Masculinity and Popular Television

Masculinity and Popular Television

Masculinity and Popular Television

Masculinity and Popular Television

Synopsis

This book is a comprehensive and accessible introduction to the key debates concerning the representation of masculinities in a wide range of popular television genres. The volume looks at the depiction of public masculinity in the soap opera, homosexuality in the situation comedy, the portrayal of fatherhood in prime-time animation, emerging manhood in the supernatural teen text, alternative gender roles in science fiction, male authority in the police series, masculine anxieties in the hospital drama, violence and aggression in sports coverage, ordinariness and emotional connectedness in the reality game show, and domesticity in lifestyle television. Masculinity and Popular Television examines the ways in which masculinities are being constructed, circulated and interrogated in contemporary British and American programming, and considers the ways in which such images can be understood in relation to the 'common sense' model of the hegemonic male that is said to dominate the cultural landscape. Key Features
• Offers a clear and comprehensive overview of existing theoretical debates concerning the representation of masculinities on the small screen.
• Explores various representations of masculinities across a wide range of popular television genres.
• Draws on a broad range of today's most critically and commercially successful television programmes in order to make the volume both accessible and enjoyable for the reader.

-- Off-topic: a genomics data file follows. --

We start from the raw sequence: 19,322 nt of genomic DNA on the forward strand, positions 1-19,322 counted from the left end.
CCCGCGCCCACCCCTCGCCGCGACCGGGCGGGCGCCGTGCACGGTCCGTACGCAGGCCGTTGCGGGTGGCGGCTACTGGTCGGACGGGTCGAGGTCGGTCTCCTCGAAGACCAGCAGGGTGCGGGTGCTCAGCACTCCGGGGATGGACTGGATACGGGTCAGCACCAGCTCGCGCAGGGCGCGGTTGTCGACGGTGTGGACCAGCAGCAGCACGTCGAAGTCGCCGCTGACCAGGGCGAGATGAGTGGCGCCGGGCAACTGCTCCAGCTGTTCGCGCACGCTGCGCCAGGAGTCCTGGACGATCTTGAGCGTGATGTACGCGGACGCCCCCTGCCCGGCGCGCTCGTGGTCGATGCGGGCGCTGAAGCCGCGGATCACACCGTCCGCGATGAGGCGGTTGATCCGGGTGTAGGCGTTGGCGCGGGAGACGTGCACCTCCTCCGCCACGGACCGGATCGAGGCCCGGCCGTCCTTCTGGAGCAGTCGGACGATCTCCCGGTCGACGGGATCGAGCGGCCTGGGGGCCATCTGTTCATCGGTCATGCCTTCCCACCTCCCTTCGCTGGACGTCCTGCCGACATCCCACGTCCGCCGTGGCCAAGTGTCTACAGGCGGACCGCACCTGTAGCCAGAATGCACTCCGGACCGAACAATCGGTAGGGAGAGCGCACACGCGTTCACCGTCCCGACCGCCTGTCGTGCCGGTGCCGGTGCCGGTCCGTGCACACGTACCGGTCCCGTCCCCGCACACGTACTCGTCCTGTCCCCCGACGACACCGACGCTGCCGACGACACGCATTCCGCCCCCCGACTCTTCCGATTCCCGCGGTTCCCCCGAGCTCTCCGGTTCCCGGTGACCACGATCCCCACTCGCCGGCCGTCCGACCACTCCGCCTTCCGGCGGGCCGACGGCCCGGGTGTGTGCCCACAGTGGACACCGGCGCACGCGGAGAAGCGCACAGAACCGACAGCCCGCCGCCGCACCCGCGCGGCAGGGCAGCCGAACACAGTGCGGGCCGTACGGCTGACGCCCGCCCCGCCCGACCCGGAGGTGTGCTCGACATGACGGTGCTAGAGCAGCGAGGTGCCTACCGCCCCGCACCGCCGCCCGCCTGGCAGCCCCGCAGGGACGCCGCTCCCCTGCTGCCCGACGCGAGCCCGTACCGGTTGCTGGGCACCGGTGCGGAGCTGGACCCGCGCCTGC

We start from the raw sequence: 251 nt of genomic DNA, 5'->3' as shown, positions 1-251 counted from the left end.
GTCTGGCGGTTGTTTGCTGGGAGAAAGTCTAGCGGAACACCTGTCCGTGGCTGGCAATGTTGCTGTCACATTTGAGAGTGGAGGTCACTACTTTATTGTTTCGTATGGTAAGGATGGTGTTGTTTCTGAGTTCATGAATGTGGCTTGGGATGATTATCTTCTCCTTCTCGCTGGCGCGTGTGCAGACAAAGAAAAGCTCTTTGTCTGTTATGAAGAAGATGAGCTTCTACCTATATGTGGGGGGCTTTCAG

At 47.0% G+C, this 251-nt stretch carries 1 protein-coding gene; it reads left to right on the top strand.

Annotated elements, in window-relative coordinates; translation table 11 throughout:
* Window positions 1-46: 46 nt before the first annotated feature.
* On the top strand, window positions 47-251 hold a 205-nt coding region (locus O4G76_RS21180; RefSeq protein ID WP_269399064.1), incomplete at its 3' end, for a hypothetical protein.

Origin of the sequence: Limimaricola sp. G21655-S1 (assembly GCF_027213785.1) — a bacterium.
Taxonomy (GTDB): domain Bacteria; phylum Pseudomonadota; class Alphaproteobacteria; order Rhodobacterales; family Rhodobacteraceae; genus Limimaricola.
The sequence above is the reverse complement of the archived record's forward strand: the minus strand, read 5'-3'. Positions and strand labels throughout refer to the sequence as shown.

Excerpt

1.INTRODUCTION: THEORISING
MASCULINITIES ON THE
SMALL SCREEN

Television studies is the new and growing academic discipline that emerged out of a diverse range of sociology, politics, film, media and cultural theory departments during the late 1970s and early 1980s. However, even though television studies was originally understood as the populist subfield of existing disciplines it has more recently gained critical renown and respectability in its own right. After all, the history and pervasiveness of television, the virtually unlimited number of programme choices available, the sheer reach of the medium and the ability to access and archive previously ephemeral texts has appealed to a recent generation of scholars and students who not only accept, but more importantly, embrace the small screen.

The discipline appeals to a broad cross-section of the academic community, and as such, extant literature spans such distinct and disparate areas as market reforms in television production (Deakin and Pratten 2000), television and cultural policy (Ouellette and Lewis 2000), television and consumption (Dickinson et al. 2001), the role of the audience (Hill 2002), the privatisation of public television (Hoynes 2003), television's impact on global culture (Mathijs and Jones 2004) and television stardom (Jermyn 2006). And yet, irrespective of the broad scope of such research, the topic that has dominated and continues to dominate the burgeoning field is that of gender roles and sex role stereotyping.

However, if one considers that the term 'gender studies' has until very recently been synonymous with women's studies, and that literature on the representation of gender in the mass media tends to focus on an examination of femininity and a woman's role in film, advertising and the magazine sector, then it will come as no surprise to find that existing research on representations of gender on television is dominated by work seeking to expose or unmask the depiction of women on the small screen. Such work has looked to explore the depiction of the matriarch in the prime-time soap opera (Madill and Goldmeier . . .

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